We provide evidence, using the Fama French factors and a broader universe of factors, that applying a more practical, intuitive time-weighted approach may generate higher information ratios out of sample without increasing turnover. Our method was based on the annual re-optimization of 20-year historical periods with the underweightings of the most recent 13 to 60 month periods.
Our approach offers a possible solution to counter the problems of short-term momentum reversal and information decay which contribute to implementation shortfall at the portfolio level. Another advantage of this strategy, in addition to potentially higher risk-adjusted returns, is the benefit of lower turnover and associated transaction costs. While this approach is not a factor timing panacea, we offer it up as a common sense, practical solution that merits further research and investigation.
ALEXANDER R. ATANASIU, CFA
Portfolio Manager, Quantitative Equity
1 The style groups use averages from across the GIM factor library. Value factors measure a ratio of a company’s performance to its market price. Fundamentals measure a company’s business momentum, profitability, or capital structure. Earnings factors measure trends in professional analysts’ earnings estimates or targets. Technicals measure patterns in companies’ prices or liquidity in the capital markets.
2 Autocorrelation calculation shows the similarity between the time series data set and a lagged version of itself over 1-10 years.
All data is as of 12/31/2019 unless otherwise noted. Opinions represent those of Glenmede Investment Management, LP (GIM) as of the date of this report and are for general informational purposes only. This document is intended for sophisticated, institutional investors only and is not intended to predict or guarantee the future performance of any individual security, market sector or the markets generally. GIM’s opinions may change at any time without notice to you.
The charts referenced herein contain constructed or hypothetical data, which we are using purely for illustrative purposes. Though gathered or created in good faith, there is no guarantee that this information is accurate. No representation is being made that any individual account will or is likely to achieve the results similar to those shown. In fact, there are frequently sharp differences between hypothetical or constructed results and the actual results actually achieved in any particular program. Hypothetical results are prepared with the benefit of hindsight and don’t account for the financial risks of actual trading. There are numerous other factors which can adversely affect trading results which are not captured in these hypothetical scenarios. There can be no guarantee that the historical analysis contained herein will reflect future performance.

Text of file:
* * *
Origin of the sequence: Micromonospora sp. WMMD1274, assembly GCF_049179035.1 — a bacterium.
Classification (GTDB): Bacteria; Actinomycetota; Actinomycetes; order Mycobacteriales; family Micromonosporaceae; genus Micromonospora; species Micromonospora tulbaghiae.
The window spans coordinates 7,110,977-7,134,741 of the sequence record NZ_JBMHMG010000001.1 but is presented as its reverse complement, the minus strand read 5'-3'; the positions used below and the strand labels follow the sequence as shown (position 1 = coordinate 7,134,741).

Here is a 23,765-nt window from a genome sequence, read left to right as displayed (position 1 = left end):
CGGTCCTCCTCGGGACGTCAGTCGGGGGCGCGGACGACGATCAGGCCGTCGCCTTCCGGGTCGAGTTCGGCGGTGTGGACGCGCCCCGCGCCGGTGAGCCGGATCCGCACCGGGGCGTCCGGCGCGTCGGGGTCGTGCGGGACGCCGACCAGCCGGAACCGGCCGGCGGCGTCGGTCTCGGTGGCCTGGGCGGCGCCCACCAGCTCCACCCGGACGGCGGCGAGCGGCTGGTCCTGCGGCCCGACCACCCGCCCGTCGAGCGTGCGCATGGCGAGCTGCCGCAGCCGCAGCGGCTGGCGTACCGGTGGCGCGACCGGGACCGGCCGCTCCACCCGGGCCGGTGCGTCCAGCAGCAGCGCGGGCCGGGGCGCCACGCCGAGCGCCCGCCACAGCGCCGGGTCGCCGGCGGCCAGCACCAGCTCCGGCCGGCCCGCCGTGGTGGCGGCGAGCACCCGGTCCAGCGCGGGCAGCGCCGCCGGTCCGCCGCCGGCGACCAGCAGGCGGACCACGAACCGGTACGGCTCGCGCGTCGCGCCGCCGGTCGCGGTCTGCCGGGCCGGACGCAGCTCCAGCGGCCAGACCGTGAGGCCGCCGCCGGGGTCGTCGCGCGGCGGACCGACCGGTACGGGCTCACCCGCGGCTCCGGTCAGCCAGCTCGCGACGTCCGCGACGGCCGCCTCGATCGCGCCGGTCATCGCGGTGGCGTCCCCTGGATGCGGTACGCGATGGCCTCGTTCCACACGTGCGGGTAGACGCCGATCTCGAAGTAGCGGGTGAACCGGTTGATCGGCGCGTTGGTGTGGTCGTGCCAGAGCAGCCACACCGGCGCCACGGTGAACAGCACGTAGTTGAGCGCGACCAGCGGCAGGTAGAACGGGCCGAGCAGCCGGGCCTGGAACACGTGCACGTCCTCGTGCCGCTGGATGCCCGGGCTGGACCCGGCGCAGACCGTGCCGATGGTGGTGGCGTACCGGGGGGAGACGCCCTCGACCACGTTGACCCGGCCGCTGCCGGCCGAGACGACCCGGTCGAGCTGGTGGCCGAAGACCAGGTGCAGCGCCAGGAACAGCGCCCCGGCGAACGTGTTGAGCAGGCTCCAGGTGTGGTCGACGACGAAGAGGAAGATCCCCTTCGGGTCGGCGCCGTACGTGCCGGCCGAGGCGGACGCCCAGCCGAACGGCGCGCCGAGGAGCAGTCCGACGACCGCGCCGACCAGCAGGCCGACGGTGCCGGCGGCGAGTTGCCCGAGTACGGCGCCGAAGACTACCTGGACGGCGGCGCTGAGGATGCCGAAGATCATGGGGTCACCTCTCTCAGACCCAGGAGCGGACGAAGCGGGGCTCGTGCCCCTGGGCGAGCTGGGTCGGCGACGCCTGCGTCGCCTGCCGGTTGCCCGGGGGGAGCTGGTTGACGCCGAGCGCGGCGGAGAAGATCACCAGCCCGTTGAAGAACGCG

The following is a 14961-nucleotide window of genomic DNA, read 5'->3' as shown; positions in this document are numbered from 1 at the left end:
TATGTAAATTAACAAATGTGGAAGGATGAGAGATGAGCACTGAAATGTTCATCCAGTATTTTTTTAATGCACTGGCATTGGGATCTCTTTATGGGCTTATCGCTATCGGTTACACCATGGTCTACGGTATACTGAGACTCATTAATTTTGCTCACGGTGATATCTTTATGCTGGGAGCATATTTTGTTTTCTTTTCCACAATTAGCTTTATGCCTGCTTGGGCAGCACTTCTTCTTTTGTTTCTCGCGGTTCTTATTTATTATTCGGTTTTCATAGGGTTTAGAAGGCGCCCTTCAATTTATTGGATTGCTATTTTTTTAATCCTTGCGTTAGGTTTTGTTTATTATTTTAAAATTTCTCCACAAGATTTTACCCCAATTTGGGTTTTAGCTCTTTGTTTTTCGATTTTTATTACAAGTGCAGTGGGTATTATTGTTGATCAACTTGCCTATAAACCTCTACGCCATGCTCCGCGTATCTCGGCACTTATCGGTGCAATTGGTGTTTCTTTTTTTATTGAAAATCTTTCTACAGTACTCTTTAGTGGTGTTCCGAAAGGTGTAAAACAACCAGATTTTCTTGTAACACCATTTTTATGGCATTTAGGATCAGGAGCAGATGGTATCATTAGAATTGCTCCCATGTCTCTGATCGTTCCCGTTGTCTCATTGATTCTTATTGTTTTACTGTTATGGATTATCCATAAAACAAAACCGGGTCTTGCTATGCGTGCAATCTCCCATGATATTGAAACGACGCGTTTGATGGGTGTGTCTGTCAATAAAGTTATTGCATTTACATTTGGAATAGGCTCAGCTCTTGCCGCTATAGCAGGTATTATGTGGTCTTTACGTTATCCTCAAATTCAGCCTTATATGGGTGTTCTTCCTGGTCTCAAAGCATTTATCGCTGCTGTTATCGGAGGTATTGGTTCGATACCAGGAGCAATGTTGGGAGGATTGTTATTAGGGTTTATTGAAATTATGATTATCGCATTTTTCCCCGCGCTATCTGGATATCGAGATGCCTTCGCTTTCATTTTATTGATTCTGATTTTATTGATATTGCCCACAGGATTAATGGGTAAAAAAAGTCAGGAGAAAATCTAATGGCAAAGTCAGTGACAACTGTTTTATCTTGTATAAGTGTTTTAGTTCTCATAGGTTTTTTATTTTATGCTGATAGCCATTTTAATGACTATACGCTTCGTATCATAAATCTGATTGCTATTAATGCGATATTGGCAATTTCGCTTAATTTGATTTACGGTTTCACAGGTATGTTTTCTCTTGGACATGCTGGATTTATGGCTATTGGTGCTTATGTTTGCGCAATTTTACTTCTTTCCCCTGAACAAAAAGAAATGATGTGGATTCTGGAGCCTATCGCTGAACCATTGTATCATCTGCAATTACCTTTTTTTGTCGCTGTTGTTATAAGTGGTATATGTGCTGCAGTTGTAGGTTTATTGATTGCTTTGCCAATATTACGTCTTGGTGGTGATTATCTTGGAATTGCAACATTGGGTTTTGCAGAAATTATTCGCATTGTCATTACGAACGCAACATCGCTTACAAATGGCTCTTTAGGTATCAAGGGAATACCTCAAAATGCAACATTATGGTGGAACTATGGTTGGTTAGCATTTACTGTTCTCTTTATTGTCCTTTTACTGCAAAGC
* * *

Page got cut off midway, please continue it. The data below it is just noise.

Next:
This report is not intended to be a client-specific suitability analysis or recommendation, an offer to participate in any investment, or a recommendation to buy, hold or sell securities. It may contain information which is not actionable or appropriate for every investor, and should only be used after consultation with professionals. References to risk controls do not imply that all risk is removed. All investments carry a certain degree of risk. Information contained herein is gathered from third party sources, which GIM believes to be reliable, but is not guaranteed for accuracy or completeness.
Arnott, R., Beck, N., & Kalesnik, PhD, V. (September 2016). Timing “Smart Beta” Strategies? Of Course! Buy Low, Sell High! Research Affiliates.
Asness, C., Chandra, S., Ilmanen, A., & Israel, R. (2017). Contrarian Factor Timing is Deceptively Difficult. Journal of Portfolio Management.
Bender, J., Sun, X., Thomas, R., & Zdorovtsov, V. (March 2018). The Promises and Pitfalls of Factor Timing. The Journal of Portfolio Management, 79-92.
Cahan, R., & Liu, Y. (August 2019). Factor Momentum: Still a Thing? Empirical Research Partners.
Cliff Asness Blasts Rob Arnott on Factor Timing. (2017, March 16). Institutional Investor.
Fama, E. F., & French, K. R. (September 2014, April 5). A Five-Factor Asset Pricing Model. Fama-Miller Working Paper, 52. Retrieved from QuantInsti: https://blog.quantinsti.com/fama-french-five-factor-asset-pricing-model/
Jenkins, I. F. (May 2015). Using factors with different alpha decay times: The case for non-linear combination. Nomura Equity Research.
Kessler, S., Scherer, B., & Harries, J. P. (2020). Value by Design? The Journal of Portfolio Management, Vol. 46, Issue 3.
Kichula, J., & Lavy, J. (June 2019). Aligning Value Investing with Today’s Businesses. Glenmede Investment Management.
Ocean Tomo. (2016). Intangible Asset Market Value Study. Retrieved from https://www.oceantomo.com/intangible-asset-market-value-study/
Polk, C., Haghbin, M., & de Longis, A. (April 2019). Time-Series Variation in Factor Premia: The Influence of the Business Cycle.